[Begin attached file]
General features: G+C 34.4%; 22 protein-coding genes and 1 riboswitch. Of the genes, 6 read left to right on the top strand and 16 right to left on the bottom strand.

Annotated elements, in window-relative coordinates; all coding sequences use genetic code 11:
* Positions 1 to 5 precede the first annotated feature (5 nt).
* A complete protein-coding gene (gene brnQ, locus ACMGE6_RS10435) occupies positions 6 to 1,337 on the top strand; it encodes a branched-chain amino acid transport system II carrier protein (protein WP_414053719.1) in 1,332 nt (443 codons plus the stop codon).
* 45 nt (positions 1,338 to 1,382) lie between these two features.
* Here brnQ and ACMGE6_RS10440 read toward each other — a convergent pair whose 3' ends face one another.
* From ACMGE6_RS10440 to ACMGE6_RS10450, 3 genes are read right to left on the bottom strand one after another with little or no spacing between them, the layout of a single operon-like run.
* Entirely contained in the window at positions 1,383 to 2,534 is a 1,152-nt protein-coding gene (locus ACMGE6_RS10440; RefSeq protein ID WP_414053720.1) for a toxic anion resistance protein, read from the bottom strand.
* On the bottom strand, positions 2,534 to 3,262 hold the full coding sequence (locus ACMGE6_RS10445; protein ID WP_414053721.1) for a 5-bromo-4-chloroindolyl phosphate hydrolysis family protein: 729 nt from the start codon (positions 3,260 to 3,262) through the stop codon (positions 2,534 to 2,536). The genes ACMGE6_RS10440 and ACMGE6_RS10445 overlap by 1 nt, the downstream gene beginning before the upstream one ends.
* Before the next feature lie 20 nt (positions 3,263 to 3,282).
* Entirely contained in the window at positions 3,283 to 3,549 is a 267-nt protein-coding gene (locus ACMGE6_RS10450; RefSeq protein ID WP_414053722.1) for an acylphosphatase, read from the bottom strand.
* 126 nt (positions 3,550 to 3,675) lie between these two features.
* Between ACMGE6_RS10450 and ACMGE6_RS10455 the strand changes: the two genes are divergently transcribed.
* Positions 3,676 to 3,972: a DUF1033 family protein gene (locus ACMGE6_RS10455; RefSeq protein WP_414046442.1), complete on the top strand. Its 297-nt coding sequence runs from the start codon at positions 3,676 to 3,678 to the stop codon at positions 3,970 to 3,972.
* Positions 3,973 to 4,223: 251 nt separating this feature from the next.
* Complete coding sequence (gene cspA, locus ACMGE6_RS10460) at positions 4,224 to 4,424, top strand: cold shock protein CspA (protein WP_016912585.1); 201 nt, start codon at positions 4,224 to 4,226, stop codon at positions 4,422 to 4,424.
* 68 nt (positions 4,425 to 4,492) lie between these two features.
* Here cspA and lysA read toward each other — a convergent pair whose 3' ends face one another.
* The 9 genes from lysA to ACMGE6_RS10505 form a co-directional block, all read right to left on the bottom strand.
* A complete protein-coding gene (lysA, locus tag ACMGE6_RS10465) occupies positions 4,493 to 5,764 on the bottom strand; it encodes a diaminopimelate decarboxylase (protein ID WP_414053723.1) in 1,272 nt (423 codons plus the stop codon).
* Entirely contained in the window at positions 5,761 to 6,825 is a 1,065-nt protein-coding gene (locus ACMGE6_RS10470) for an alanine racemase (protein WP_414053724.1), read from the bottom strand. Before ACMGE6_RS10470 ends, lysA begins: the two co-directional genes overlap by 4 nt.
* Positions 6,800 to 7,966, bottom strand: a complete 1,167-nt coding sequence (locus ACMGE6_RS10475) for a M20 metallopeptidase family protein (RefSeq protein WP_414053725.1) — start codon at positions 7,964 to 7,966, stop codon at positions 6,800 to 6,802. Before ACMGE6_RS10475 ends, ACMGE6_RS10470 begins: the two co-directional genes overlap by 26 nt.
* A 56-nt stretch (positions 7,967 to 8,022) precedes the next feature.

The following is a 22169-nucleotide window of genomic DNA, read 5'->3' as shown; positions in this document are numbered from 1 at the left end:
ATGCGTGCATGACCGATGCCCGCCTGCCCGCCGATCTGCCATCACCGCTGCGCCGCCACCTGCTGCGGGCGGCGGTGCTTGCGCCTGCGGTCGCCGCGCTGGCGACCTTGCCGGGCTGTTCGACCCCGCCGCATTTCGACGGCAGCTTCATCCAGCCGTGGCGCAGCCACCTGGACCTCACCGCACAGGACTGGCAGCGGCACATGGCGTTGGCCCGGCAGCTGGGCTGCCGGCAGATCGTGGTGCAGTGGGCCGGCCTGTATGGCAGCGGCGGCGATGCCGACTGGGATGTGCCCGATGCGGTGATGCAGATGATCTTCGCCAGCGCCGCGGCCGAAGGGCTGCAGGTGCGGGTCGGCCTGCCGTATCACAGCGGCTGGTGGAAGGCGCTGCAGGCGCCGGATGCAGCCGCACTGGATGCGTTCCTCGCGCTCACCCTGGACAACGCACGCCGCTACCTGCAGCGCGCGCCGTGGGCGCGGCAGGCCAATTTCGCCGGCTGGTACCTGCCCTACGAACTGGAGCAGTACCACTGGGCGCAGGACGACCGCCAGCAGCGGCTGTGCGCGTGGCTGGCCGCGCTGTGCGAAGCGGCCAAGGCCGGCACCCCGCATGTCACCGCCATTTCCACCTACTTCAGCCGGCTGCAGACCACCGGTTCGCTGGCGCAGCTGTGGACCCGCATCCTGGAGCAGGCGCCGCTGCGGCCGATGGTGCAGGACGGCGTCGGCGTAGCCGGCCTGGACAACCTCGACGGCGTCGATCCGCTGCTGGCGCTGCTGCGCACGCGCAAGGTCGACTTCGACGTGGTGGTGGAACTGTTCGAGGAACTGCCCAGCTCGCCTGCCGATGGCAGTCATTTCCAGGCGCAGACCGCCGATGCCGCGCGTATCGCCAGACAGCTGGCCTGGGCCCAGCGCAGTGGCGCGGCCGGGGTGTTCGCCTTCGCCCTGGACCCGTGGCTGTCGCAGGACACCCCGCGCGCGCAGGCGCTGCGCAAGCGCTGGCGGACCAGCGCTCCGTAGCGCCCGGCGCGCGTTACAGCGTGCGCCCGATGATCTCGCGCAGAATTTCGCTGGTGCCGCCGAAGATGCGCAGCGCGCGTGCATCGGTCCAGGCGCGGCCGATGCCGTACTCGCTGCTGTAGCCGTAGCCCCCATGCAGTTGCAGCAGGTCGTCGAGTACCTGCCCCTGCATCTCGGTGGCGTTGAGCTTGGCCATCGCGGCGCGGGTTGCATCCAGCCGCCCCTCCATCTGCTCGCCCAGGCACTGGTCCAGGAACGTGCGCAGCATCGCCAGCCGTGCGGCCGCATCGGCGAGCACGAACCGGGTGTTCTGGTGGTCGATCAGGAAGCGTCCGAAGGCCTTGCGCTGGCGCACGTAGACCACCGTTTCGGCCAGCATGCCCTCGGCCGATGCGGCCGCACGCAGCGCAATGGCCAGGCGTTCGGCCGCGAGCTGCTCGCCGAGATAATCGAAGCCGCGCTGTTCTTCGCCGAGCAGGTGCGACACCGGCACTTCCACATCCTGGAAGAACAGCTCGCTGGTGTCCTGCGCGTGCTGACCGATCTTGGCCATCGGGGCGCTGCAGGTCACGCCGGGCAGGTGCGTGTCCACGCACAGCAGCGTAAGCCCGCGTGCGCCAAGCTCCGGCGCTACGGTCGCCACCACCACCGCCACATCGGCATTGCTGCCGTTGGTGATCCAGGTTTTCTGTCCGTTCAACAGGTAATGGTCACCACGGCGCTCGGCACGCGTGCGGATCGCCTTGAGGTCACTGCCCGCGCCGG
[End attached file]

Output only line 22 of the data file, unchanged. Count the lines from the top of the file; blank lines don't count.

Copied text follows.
* Positions 6,800 to 7,966, bottom strand: a complete 1,167-nt coding sequence (locus ACMGE6_RS10475) for a M20 metallopeptidase family protein (RefSeq protein WP_414053725.1) — start codon at positions 7,964 to 7,966, stop codon at positions 6,800 to 6,802. Before ACMGE6_RS10475 ends, ACMGE6_RS10470 begins: the two co-directional genes overlap by 26 nt.